Thanks to MWSA, I’ve “met” many terrific people…most of whom are authors. According to Dictionary.com an author is defined as: a person who writes a novel, poem, essay, etc.; the composer of a literary work, as distinguished from a compiler, translator, editor, or copyist. I see myself as the “editor,” be that as it may, a “copy editor" for those of you who like to make that distinction. I’m supposing that I can also call myself an author even though I have not written a book (as of yet), because I have written several poems, a number of short stories, and I write this column for Dispatches.
We have many members of MWSA, and many are “out there” enjoying what that membership brings to them. Now with the new website, there is much more for all of us to take advantage of to enjoy, to learn, to share, to appreciate, etc. Not all of us are published authors, but we are writers, nonetheless. I am thankful to the members who are supportive of those of us along the spectrum of writing who may or may not have been published. Here’s to a very productive year for all MWSA writers.
This month I’d like to introduce you to Gerald “Jerry” Wright, who contacted me to copy edit a short story, which he submitted to a contest. It was about a mission he flew when he was a helicopter gunship pilot in Vietnam. We’ve had a good time working on several projects.
Jerry is an Army veteran who finished his career at the rank of colonel. He was awarded the Distinguished Flying Cross twice, the Purple Heart, the Bronze Star Medal, thirty-six Air Medals, and later the Legion of Merit.
Some of the events that led to the awards for valor included being hit a dozen or more times by ground fire and after counting a hundred bullet holes in his aircraft—he quit counting. He also had three forced landings due to hostile fire. The fuel cell on his gunship was hit on two separate occasions—fortunately, the bullets were not tracer rounds that could have caused an explosion and blown the aircraft out of the sky. Shrapnel from an eight-inch howitzer round ripped a hole in the middle of the windshield. Jerry had to jettison rocket pods due to a tracer round starting a fire in one of the solid fuel rocket motors, and he took several rounds through the windshield and cockpit during an attack to suppress fire from machine guns hidden in bunkers. Upon returning to “the real world” he was a test pilot at Aberdeen Proving Grounds; he was the first pilot to fire a mini-gun on the OH 6A.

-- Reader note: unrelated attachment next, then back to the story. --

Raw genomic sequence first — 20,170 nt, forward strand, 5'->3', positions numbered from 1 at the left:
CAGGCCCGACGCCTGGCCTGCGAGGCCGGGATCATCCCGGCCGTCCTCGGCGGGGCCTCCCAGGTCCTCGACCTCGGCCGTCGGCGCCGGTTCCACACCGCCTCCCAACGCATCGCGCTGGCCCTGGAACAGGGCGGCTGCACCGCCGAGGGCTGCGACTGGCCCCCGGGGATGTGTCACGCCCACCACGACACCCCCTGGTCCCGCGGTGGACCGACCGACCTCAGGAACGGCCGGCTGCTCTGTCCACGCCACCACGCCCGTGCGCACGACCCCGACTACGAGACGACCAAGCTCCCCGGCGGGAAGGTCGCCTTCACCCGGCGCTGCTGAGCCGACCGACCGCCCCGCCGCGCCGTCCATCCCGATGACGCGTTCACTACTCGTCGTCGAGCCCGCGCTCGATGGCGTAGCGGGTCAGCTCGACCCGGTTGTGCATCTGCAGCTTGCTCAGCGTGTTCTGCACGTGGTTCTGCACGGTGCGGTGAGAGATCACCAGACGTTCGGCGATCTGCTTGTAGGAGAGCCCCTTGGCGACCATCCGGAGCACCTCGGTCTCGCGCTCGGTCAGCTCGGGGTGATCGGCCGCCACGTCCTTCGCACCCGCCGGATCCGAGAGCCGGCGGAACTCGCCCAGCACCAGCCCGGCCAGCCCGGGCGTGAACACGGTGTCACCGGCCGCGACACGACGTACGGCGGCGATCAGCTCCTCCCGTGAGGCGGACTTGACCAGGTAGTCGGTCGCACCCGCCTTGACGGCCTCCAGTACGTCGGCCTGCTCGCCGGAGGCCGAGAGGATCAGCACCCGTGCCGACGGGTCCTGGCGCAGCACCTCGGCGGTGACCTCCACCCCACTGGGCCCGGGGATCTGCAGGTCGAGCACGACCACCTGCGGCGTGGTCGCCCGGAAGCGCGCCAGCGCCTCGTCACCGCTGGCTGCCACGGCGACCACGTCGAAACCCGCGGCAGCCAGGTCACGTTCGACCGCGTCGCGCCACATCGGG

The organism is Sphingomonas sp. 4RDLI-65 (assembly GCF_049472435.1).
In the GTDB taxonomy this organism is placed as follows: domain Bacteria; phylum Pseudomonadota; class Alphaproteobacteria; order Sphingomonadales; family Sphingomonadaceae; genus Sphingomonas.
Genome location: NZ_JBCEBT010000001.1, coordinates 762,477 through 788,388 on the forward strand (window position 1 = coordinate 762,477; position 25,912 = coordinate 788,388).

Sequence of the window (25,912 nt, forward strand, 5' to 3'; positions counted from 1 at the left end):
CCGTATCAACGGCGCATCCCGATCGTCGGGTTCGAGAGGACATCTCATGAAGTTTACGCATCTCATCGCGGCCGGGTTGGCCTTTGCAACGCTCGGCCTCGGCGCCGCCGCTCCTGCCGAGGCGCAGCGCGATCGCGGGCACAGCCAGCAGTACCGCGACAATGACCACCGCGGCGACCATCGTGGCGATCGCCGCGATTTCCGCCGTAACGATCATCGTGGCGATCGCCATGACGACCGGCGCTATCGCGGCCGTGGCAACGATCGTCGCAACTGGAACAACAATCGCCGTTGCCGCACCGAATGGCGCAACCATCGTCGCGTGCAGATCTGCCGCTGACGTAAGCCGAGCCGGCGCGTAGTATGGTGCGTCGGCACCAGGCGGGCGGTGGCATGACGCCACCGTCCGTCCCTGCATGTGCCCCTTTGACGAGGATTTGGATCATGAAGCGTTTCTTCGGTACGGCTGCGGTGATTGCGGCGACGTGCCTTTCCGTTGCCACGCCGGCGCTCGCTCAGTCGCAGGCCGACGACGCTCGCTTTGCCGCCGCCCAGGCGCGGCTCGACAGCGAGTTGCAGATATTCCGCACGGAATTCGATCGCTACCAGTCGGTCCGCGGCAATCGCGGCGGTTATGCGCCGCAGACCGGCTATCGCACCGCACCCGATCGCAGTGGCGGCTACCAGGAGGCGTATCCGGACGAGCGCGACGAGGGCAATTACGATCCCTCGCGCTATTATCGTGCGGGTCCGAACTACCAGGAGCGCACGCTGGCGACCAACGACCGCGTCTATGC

Jerry started and managed three businesses. One was successful, one moderately so, and he states he had one that flopped. He returned to the Army and served in various assignments to include being a senior staff officer for a three star general; he was selected for, completed (to include many writing assignments), and graduated from the U.S. Army War College at Carlisle Barracks in Carlisle, Pennsylvania.
Jerry is now at a point where he wants to spend time each day on his writing. I am honored to work with this veteran—he is a hero, in my book. I’ve enjoyed communicating with him via phone and email. Who knows? Maybe someday I’ll have the pleasure of getting to meet him in person. Hey, just maybe on my trip to Ohio for the next MWSA conference!
We’d like to share one of his poems. If you’d like to give Jerry some feedback, you can reach him via his email: firstname.lastname@example.org
Till Death Do Us Part
By Gerald Wright
They said their wedding vows
in the church down the way.
Till death do us part
was easy to say.
A new lieutenant
just out of college,
was off to chopper school
to gain more knowledge.